Costandi, M. (2012). Microbes on your mind. Scientific American Mind, 23(3), 32-37. Retrieved from

The article offers information on the role played by the microorganisms on the moods and thought processing of the human brain. It states that composed mostly of bacteria but also viruses and fungi, the so-called gut microbiota churns out a complex cocktail of biologically active compounds. It mentions that gut microbes could also account for some of the differences in mood, personality and thought processes that occur within and among individuals.

Foster, J.A. (2013). Gut feelings: Bacteria and the brain. Cerebrum, 2013(Jul-Aug). Retrieved from

The gut-brain axis—an imaginary line between the brain and the gut—is one of the new frontiers of neuroscience. Microbiota in our gut, sometimes referred to as the “second genome” or the “second brain,” may influence our mood in ways that scientists are just now beginning to understand. Unlike with inherited genes, it may be possible to reshape, or even to cultivate, this second genome. As research evolves from mice to people, further understanding of microbiota’s relationship to the human brain could have significant mental health implications.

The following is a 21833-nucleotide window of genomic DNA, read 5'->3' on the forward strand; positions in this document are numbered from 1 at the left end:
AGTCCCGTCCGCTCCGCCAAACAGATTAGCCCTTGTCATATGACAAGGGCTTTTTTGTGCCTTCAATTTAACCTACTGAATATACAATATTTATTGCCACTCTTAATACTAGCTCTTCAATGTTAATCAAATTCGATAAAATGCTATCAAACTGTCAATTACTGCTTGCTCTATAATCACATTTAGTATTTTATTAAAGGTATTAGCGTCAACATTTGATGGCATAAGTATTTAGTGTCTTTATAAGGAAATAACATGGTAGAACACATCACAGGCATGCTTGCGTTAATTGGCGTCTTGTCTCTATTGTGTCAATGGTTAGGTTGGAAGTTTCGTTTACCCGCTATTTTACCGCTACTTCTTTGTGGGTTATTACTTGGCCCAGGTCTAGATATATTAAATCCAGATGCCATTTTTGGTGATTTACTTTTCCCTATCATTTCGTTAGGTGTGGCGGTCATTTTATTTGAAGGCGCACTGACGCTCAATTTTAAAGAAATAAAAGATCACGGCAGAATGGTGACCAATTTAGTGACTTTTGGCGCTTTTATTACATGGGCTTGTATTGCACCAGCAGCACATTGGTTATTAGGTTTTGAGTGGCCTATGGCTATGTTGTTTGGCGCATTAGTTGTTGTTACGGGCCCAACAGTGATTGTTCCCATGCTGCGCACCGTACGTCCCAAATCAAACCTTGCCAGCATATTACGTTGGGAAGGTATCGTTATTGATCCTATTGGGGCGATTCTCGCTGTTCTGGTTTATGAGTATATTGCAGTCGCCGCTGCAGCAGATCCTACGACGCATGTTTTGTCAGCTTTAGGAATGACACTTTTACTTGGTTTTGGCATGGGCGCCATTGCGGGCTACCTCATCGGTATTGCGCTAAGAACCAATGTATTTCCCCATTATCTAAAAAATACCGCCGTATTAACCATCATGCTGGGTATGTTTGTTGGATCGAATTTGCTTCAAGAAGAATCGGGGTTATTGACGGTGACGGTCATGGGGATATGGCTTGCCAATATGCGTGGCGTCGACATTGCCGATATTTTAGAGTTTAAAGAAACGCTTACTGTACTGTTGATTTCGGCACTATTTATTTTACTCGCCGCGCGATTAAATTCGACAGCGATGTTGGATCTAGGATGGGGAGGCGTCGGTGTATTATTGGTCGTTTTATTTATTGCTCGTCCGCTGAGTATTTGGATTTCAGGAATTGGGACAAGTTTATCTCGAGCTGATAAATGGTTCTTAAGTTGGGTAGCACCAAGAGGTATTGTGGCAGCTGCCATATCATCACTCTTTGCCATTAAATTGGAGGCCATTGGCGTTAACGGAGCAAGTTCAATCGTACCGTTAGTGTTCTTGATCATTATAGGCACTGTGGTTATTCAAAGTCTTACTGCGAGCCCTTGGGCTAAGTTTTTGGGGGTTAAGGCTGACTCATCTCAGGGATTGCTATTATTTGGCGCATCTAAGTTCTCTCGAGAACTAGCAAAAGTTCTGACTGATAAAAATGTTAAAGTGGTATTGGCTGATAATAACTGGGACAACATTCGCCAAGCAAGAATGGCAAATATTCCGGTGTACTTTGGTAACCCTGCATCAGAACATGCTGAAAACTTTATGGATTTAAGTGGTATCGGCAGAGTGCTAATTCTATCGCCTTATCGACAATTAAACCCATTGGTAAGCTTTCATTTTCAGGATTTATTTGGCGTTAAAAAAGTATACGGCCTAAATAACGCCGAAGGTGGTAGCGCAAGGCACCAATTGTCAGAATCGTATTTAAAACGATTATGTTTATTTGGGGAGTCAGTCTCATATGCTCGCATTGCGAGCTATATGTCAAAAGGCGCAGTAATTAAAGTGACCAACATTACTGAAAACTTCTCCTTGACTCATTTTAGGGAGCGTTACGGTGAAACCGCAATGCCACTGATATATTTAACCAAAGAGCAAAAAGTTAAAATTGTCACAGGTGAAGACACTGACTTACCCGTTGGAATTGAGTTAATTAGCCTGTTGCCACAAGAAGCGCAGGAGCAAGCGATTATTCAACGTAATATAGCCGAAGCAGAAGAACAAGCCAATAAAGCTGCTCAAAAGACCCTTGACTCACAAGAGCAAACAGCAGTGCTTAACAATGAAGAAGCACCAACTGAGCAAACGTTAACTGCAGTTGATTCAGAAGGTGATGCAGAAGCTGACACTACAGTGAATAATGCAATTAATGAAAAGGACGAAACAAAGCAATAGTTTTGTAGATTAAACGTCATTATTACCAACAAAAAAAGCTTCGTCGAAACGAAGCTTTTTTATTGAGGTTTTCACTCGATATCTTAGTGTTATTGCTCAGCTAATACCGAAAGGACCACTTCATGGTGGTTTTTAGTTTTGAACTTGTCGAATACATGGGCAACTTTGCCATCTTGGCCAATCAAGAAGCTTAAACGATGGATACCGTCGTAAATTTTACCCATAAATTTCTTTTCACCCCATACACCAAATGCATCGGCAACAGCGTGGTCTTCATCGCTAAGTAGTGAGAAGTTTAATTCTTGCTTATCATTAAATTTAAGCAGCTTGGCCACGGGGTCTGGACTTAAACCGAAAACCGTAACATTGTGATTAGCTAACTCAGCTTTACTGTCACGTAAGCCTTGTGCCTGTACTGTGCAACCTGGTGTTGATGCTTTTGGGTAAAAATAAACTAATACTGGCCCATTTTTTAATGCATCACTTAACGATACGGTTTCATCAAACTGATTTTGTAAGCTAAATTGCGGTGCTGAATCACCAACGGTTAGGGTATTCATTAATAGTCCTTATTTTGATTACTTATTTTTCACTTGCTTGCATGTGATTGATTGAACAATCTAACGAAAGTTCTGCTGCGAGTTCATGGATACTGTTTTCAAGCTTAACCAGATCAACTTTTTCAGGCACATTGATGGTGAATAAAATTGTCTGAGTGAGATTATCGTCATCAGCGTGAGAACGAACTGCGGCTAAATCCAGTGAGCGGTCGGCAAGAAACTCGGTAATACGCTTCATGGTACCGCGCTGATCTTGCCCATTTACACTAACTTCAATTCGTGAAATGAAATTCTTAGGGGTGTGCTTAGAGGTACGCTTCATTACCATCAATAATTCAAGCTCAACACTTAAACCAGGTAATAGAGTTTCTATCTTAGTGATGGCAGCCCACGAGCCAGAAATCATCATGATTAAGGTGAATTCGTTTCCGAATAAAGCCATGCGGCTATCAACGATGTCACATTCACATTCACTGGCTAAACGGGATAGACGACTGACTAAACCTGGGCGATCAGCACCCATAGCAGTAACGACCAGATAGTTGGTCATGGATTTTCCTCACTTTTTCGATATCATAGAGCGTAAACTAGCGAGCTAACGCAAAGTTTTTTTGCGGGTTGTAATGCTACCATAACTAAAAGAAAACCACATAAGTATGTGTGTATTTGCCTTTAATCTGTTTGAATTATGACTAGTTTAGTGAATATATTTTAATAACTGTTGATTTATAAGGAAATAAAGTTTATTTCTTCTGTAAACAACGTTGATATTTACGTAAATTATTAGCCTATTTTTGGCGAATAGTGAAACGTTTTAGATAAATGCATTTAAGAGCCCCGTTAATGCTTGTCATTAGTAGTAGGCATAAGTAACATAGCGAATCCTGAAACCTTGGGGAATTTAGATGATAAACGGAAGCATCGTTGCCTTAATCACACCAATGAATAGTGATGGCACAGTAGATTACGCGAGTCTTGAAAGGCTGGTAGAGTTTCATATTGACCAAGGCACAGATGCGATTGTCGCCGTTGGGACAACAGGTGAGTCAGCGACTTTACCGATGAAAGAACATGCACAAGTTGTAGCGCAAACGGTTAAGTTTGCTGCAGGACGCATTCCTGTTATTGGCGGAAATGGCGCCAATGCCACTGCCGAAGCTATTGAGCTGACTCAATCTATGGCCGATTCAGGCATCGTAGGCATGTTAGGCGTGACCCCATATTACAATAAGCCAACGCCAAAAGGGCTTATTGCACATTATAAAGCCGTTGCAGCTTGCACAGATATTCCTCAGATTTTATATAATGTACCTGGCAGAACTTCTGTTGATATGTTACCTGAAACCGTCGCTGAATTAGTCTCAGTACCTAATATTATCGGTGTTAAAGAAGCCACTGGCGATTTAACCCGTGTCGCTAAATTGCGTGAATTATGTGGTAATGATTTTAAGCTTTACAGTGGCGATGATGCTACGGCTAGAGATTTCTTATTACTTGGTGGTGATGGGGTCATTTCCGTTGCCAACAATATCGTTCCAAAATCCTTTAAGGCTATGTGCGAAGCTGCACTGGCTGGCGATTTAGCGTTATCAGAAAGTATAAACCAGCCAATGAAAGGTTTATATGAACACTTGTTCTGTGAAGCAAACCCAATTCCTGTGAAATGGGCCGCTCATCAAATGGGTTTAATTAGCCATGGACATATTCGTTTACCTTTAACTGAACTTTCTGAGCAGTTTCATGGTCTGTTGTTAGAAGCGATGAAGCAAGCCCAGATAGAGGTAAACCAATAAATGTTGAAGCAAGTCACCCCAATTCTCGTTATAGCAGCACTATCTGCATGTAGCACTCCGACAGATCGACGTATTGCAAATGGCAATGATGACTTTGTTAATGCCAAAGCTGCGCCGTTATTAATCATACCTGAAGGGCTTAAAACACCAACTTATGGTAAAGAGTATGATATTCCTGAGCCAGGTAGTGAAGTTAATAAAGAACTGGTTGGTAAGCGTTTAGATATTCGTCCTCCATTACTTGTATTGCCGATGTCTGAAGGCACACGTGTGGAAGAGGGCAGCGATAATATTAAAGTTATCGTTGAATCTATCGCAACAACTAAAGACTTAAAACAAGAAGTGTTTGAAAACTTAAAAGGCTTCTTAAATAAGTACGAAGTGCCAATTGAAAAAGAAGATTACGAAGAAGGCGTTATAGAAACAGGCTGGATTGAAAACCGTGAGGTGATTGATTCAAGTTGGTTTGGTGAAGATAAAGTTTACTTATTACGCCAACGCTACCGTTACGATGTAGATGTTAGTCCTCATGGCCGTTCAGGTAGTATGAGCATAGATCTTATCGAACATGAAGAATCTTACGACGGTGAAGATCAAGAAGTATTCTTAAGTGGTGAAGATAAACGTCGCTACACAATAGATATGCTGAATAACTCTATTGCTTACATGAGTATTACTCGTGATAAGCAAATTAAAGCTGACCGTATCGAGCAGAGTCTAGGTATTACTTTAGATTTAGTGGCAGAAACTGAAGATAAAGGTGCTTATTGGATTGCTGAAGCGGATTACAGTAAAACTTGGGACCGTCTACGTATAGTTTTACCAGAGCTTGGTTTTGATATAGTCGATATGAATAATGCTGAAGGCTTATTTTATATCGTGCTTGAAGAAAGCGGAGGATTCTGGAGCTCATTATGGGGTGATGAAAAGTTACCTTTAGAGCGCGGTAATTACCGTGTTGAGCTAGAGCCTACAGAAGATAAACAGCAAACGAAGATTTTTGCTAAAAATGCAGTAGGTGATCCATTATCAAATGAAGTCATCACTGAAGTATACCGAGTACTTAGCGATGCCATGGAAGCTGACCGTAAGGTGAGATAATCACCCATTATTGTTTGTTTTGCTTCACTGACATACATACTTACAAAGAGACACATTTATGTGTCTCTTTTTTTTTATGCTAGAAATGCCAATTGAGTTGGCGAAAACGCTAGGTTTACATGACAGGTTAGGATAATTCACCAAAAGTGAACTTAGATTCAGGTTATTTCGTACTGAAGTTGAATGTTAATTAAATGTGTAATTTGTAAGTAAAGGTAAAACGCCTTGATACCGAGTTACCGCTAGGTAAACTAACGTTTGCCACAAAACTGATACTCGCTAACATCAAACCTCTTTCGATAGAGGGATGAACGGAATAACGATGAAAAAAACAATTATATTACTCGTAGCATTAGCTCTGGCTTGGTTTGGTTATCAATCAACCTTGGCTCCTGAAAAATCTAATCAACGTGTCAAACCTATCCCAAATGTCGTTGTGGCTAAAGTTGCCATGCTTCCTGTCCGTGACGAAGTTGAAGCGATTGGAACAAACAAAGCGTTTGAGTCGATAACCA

Hurley, D. (2011). Your backup brain. Psychology Today, 44(6), 80-86. Retrieved from

The article offers facts about the enteric nervous system (ENS), which is also known as the gut’s brain. According to professor Michael Gershon, the gut can work independently and it functions as a second brain. Several functions of the gut include taking in external matter, breaking it down to its component parts and transporting it to various internal organs. Details of a study that examined the influence of food on mood and behavior are discussed.

Kohn, D. (2015). When gut bacteria changes brain function. The Atlantic. Retrieved from

Sanders, L. (2016). Microbes and the mind. Science News, 189(7), 22-25. Retrieved from

The article focuses on the potential benefits of human microbes, also known as microbiome, in mental health. Topics include the results of studies which show how the bacteria living in the gut can change brain activity, the presence of microbes in humans and the interaction of human and bacterial cells, and the study by John Cryan and colleagues which observes how microbes influence the brain that could lead to the development of bacteria-based drugs called psychobiotics.

Schmidt, C. (2015). Mental health may depend on creatures in the gut. Scientific American. Retrieved from

Schmidt, C. (2015). Thinking from the gut. Scientific American, 312(3), 12-15. Retrieved from

The article considers how a better understanding of the relationship between the mind and microbes that live in the gut could one day produce a new class of psychobiotic drugs for treating disorders such as anxiety and depression. Information is presented about the work of several researchers including internal-medicine professor Nobuyuki Sudo, microbiologist Premsyl Bercik, and neuroscientist Paul Patterson.

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